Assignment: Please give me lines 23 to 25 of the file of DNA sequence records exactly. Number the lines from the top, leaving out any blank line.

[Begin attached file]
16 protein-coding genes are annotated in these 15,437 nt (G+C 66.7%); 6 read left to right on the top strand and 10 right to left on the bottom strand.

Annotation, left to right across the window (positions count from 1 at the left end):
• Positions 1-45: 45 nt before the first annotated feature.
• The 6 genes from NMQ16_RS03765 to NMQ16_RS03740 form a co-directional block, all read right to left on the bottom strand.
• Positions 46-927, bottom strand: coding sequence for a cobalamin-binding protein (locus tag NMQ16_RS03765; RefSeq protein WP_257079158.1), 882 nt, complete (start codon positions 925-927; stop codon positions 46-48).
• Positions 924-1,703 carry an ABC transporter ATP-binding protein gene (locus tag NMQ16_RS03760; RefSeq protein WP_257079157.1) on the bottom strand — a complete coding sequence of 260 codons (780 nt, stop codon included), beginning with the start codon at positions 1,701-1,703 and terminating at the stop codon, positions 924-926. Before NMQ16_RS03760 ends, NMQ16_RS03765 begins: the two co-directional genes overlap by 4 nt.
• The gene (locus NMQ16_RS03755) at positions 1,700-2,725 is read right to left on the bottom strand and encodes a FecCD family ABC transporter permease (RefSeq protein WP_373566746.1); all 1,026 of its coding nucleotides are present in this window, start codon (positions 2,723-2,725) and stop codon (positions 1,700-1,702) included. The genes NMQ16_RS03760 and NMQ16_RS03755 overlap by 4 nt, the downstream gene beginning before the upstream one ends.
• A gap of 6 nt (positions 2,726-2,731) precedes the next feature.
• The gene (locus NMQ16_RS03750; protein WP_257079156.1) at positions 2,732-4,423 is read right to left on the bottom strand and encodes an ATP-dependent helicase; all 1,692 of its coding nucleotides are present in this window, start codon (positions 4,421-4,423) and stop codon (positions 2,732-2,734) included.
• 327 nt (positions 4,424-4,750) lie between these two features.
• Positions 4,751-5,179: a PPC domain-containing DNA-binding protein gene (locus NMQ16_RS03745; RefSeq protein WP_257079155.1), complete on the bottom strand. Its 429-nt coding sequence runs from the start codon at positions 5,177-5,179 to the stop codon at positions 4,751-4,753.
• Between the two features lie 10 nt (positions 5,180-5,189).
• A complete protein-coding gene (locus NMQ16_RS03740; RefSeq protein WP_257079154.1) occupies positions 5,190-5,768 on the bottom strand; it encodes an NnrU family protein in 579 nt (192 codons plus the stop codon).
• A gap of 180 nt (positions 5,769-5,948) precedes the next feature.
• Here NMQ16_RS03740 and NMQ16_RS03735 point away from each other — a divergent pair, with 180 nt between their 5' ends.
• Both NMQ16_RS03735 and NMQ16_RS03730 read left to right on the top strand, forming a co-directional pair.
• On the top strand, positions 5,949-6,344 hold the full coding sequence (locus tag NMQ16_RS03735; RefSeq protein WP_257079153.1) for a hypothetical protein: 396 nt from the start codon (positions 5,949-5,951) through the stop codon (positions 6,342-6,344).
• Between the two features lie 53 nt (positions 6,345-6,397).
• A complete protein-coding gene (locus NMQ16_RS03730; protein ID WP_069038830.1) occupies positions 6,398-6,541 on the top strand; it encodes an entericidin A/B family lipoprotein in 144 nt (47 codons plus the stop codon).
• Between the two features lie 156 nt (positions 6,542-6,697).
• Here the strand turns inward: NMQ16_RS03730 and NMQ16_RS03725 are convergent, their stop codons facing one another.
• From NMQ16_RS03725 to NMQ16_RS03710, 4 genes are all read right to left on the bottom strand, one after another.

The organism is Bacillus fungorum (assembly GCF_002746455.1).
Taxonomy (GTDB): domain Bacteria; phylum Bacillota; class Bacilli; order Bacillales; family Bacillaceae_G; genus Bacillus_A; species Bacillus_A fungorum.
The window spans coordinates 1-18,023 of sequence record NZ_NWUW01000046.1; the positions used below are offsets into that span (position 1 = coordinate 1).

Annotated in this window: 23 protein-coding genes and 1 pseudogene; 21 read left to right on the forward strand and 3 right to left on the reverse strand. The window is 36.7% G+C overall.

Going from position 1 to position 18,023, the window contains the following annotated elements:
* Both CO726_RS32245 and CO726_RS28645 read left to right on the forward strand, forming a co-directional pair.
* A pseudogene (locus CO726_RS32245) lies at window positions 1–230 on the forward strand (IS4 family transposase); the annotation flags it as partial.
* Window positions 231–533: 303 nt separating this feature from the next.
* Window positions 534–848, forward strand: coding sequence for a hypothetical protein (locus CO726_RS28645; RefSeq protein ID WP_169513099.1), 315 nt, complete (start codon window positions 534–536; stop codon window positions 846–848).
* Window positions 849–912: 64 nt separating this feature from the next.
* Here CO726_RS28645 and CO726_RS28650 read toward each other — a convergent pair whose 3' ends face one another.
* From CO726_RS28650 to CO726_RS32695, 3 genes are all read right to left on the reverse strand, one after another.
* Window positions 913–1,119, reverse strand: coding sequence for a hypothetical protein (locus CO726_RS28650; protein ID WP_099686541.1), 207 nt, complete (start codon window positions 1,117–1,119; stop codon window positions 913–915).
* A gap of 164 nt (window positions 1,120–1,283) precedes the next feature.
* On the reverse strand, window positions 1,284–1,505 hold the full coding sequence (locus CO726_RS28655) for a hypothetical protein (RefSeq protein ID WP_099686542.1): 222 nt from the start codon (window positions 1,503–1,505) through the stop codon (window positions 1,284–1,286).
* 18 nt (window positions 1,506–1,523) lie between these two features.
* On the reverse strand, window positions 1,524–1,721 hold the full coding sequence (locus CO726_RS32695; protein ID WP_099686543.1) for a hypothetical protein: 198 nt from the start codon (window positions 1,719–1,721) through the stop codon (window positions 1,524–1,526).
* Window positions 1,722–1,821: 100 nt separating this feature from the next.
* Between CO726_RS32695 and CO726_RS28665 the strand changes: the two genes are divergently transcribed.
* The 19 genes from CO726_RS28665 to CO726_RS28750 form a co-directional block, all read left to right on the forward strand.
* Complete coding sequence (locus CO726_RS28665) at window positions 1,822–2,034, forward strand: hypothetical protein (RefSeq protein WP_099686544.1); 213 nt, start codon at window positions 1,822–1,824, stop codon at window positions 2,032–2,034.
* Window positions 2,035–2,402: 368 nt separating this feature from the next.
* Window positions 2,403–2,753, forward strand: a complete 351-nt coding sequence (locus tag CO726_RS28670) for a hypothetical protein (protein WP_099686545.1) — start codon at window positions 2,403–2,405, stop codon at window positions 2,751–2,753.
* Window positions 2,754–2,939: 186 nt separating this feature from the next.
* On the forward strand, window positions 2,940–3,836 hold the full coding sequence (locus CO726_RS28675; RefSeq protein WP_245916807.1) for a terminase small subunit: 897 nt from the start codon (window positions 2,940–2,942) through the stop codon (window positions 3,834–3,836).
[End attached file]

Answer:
The organism is Bacillus fungorum (assembly GCF_002746455.1).
Taxonomy (GTDB): domain Bacteria; phylum Bacillota; class Bacilli; order Bacillales; family Bacillaceae_G; genus Bacillus_A; species Bacillus_A fungorum.
The window spans coordinates 1-18,023 of sequence record NZ_NWUW01000046.1; the positions used below are offsets into that span (position 1 = coordinate 1).